Choose the recipe that might not have been your favorite or even something you enjoyed making or even something you were skeptical about but which taught you a technique or gave you an idea or provided a lesson of some kind.
This is one of those posts that I really wish I wasn't writing while my battered, food-stained copy of Around My French Table is sitting 1700 miles away. As pore over the titles of the recipes that we so adventurously cooked through over the past several years, I noticed a handful of recipes that I remembered going into thinking "what in tarnation are we trying to do here?" Most ended up being winners and a small minority didn't come in first place. Or second. Or third. Only a couple of recipes left permanent trauma. (Sorry, salmon in a jar and shrimp and cellophane noodles - it's not you, it's me... No. It was really you.)
I think it is pretty stinking impressive that after cooking through an entire book, I can only pick out a couple of recipes that were a negative experience. (Especially, if you consider how impossible it was for me to choose my favorite five recipes). That is a >99% success rate.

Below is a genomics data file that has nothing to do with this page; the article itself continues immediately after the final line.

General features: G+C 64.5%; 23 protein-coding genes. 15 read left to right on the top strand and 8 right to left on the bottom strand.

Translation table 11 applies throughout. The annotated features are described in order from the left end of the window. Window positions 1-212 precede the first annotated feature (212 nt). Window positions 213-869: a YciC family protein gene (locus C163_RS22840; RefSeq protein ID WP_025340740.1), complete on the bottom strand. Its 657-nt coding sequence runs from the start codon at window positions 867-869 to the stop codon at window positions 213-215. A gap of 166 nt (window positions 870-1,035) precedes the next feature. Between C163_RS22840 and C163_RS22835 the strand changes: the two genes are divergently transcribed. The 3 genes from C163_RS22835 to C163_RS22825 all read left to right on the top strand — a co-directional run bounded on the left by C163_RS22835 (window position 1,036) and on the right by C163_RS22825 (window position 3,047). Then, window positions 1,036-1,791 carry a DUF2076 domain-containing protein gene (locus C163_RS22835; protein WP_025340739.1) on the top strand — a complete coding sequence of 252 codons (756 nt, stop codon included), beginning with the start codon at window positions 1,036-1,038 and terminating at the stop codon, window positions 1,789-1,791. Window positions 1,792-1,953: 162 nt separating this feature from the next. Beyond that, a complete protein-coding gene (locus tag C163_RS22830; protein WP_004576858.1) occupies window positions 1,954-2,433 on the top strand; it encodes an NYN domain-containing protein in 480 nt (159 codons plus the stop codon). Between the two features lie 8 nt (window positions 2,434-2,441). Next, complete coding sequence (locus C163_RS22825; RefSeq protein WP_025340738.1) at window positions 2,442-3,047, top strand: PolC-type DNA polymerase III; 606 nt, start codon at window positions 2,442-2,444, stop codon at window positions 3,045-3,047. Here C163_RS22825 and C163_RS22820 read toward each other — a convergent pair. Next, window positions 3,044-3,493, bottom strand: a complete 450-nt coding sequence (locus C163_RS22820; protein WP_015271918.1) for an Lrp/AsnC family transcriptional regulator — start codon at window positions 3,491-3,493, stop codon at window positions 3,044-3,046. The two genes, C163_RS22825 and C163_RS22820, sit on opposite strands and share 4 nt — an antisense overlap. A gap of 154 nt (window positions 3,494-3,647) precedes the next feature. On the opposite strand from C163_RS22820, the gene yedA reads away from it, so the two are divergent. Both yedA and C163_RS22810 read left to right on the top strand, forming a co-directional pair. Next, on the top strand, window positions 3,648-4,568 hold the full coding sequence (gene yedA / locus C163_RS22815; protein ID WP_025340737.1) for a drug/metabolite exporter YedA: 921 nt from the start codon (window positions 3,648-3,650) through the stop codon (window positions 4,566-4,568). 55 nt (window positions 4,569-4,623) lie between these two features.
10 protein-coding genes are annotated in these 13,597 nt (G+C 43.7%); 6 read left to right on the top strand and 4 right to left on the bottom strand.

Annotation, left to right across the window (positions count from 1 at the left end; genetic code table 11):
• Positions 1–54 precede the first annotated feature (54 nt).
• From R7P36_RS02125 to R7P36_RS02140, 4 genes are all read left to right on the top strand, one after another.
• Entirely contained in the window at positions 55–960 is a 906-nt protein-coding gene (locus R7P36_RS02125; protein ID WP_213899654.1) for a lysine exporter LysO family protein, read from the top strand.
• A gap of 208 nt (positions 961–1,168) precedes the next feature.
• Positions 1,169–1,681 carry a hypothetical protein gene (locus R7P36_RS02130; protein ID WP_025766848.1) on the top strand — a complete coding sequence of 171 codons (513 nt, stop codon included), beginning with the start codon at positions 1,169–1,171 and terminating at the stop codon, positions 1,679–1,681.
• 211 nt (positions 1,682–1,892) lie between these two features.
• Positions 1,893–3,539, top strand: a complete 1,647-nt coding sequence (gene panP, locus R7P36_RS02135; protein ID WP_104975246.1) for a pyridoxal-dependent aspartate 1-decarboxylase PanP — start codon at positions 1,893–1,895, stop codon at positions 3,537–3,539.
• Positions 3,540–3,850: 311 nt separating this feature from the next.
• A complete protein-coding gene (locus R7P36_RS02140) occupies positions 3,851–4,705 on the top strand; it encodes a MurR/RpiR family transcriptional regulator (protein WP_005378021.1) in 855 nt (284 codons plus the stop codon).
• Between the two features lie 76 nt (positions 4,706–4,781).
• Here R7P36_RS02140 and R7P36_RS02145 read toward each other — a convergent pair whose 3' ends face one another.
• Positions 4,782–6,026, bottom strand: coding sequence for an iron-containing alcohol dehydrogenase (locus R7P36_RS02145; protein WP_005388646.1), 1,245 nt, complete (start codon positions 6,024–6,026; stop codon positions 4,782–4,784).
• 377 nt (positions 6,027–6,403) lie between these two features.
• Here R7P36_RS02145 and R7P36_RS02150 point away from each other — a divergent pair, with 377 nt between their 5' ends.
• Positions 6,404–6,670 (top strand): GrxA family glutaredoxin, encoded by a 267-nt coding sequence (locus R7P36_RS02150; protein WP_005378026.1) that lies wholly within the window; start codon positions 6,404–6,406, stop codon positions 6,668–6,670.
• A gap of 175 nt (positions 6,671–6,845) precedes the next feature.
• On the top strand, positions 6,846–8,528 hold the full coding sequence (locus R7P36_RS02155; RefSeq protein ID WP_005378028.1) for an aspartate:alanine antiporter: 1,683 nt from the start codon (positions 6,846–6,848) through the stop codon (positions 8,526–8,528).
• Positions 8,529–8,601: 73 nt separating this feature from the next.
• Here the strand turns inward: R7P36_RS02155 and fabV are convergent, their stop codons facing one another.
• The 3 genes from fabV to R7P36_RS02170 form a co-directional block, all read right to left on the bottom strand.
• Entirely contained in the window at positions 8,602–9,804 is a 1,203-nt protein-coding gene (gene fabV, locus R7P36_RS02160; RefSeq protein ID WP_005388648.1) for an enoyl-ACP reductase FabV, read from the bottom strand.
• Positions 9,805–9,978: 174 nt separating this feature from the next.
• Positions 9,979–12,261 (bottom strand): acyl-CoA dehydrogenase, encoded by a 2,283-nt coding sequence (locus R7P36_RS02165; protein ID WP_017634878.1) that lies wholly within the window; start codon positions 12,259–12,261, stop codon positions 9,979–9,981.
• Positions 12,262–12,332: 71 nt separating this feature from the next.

Looking back, there is a particular recipe that sticks out as being one I just couldn't wrap my brain around. It ended up being one of my favorites. I am not sure why I ever doubted that anything cooked in butter could be less than delicious, but I did. I was wrong. Very, very wrong.
Grapes cooked in butter are crack. I was prepared to not like Endive, Apples and Grapes. I wasn't prepared to love it.
"I do! I like them, Sam-I-am!
And I would eat them in a boat!
And I would eat them with a goat...
And I will eat them in the rain.
And in the dark. And on a train.
And in a car. And in a tree.
They are so good - so good - you see!
So I will eat them in a box.
And I will eat them with a fox.
And I will eat them in a house.
And I will eat them with a mouse.
And I will eat them here and there.
Say! I will eat them ANHYWHERE!"
Lyrics courtesy of "Green Eggs & Ham": FLAHERTY, STEPHEN CHARLES/AHRENS, LYNN/GEISEL, THEO SEUSS P/K/A DR. SEUSS. © Warner/Chappell Music, Inc.Something about that recipe resonated with me. It wasn't just about grapes and butter (even though it WAS about the grapes and butter), it was the realization that giving something a try can be very rewarding. (Except for shredded coconut - no matter how many times and ways I try that, I will never be a fan.)
Crack grapes, who knew?
This post participates in French Fridays with Dorie.